*It should be noted that the United States is not a democracy, and “democracy” appears nowhere in the Constitution, the Declaration of Independence, or even the Pledge of Allegiance. Rather, the Constitution explicitly states that each state in the union shall be guaranteed “a republican form of government” (Article IV § 4 Clause 1).
There is only one reason that Wisconsin’s Senate Democrats have left the state. It isn’t noble. It isn’t because they want compromise. It’s because they don’t accept the outcome of last November’s elections, so they would rather just shut down the entire political process. I wonder when Pelosi, Gibbs, or Biden will start criticizing them for actually shutting down the legislature and threatening to shut down the state government. I’m sure the press releases are imminent.
Through their actions in Wisconsin and Indiana (and previously Texas) Democrats have again demonstrated their perverse notion of standards. Compromise, to a Democrat, means Republicans and Conservatives caving and giving Liberal Democrats what they want. If they wanted compromise, they should have stayed in Madison to debate the proposal. Instead, they’ve abdicated their constitutional role and fled to Illinois where they have proceeded to not do their job while—until recently—receiving a paycheck from Wisconsin taxpayers. Private-sector workers would have been fired weeks ago for such antics.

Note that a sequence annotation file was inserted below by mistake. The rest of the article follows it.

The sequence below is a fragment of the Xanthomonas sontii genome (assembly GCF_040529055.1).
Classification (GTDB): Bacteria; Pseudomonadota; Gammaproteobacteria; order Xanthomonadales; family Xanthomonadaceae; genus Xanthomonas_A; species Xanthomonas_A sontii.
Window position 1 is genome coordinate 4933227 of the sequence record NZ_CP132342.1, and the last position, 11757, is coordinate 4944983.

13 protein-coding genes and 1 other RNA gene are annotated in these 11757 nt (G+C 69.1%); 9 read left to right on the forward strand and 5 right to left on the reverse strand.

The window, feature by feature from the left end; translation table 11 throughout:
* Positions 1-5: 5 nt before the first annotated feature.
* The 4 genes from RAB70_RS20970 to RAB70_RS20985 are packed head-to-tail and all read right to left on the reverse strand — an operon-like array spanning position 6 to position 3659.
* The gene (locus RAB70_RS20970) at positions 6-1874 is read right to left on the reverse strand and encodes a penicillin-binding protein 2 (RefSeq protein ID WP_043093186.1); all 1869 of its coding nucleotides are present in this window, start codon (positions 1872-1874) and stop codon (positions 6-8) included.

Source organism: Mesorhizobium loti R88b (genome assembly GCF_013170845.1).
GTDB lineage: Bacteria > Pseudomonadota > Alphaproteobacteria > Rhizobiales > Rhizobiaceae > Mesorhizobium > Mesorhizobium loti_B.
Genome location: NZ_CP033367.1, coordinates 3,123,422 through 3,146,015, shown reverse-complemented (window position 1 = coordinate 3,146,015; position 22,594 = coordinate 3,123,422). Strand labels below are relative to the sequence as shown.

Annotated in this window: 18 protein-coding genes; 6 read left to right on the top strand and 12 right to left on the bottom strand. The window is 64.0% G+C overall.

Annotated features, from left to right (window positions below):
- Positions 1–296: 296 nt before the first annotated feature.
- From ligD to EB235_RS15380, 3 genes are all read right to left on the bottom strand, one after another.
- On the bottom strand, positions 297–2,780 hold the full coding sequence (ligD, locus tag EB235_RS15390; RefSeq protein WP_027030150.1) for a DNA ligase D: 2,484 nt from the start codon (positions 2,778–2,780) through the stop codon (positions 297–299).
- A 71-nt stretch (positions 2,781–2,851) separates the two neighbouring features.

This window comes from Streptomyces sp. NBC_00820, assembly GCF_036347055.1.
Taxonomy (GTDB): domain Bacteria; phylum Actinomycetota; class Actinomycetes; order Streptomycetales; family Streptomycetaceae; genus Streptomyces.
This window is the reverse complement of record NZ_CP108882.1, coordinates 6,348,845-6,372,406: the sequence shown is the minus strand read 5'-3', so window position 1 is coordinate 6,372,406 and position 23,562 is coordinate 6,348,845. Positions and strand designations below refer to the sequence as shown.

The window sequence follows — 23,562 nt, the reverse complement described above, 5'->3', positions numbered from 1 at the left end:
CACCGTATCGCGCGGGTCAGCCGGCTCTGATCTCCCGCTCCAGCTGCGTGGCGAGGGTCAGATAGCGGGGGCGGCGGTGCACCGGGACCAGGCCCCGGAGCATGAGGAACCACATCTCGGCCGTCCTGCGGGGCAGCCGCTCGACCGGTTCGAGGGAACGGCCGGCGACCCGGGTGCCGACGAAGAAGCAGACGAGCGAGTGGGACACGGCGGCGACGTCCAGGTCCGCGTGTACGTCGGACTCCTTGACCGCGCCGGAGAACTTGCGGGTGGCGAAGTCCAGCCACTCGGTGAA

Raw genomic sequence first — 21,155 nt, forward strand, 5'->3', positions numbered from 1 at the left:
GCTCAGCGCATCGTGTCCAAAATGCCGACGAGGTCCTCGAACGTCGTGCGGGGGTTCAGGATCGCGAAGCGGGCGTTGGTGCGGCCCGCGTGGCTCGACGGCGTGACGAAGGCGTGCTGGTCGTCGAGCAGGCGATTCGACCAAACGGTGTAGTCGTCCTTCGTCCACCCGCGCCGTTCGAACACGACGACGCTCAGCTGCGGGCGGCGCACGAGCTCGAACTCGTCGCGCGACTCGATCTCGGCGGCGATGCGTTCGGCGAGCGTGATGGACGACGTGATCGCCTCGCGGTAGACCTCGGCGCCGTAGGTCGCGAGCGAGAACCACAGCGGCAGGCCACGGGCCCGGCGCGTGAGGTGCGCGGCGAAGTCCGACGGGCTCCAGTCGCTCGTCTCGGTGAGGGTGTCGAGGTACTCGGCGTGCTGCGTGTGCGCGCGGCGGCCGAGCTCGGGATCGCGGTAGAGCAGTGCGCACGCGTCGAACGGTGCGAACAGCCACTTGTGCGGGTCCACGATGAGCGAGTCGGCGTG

There is no requirement that the Democrats vote for Governor Walker’s proposal. If they don’t like it, they can vote against it. If it passes, they can run against it during the next election. If Democrats really think that the people of the state oppose Walker’s actions, then they shouldn’t be afraid to let him proceed. If they’re right, then his actions should virtually guarantee Democrat majorities after the next election, and it wouldn’t take them long to restore full collective bargaining to public employees—a policy opposed even by FDR. But thwarting the democratic process because you think you’ll lose a vote is completely unacceptable.
The run-and-hide-like-cowards strategy has become disturbingly popular among Democrats who have now employed the strategy in three states. There is, however, a silver lining: 67% of likely-voters disapprove of the Wisconsin Democrat’s use of said run-and-hide-like-cowards strategy. Hopefully, they’ll remember this during the next election cycle. There’s one other positive: Wisconsin has cut off direct deposits to any Senator who has been absent for two or more legislative sessions. In other words, Wisconsin taxpayers are no longer being forced to fund the fugitive senators’ vacation in Illinois.
One final note: The one talking point that doesn’t seem to want to die is the bizarre notion that “tax cuts for the rich,” or “Scott Walker’s tax cuts” caused the Wisconsin deficit. The first set of tax cuts took place in 2003. With the exception of 2009, tax revenues in Wisconsin have exceeded 2002 and 2003 levels every single year. The second set amounted to $137 Million in cuts. Even if we double the figure, the figure represents less than 8% of the state’s deficit—and that’s assuming, incorrectly, that the cuts will have no impact on the state’s economy. The Wisconsin deficit is a spending problem, not a revenue problem. Taxing “the rich” to prop up government unions won’t work because (a) in the long run, “the rich” don’t have enough money for Wisconsin to take (Based on a two-year deficit of 3.6 Billion, George Soros’ entire fortune could plug the hole for about eight years), and (b) those who can will move to another state as the tax burden becomes increasingly punitive. The only way to tackle Wisconsin’s budget woes is to restrain the state’s spending.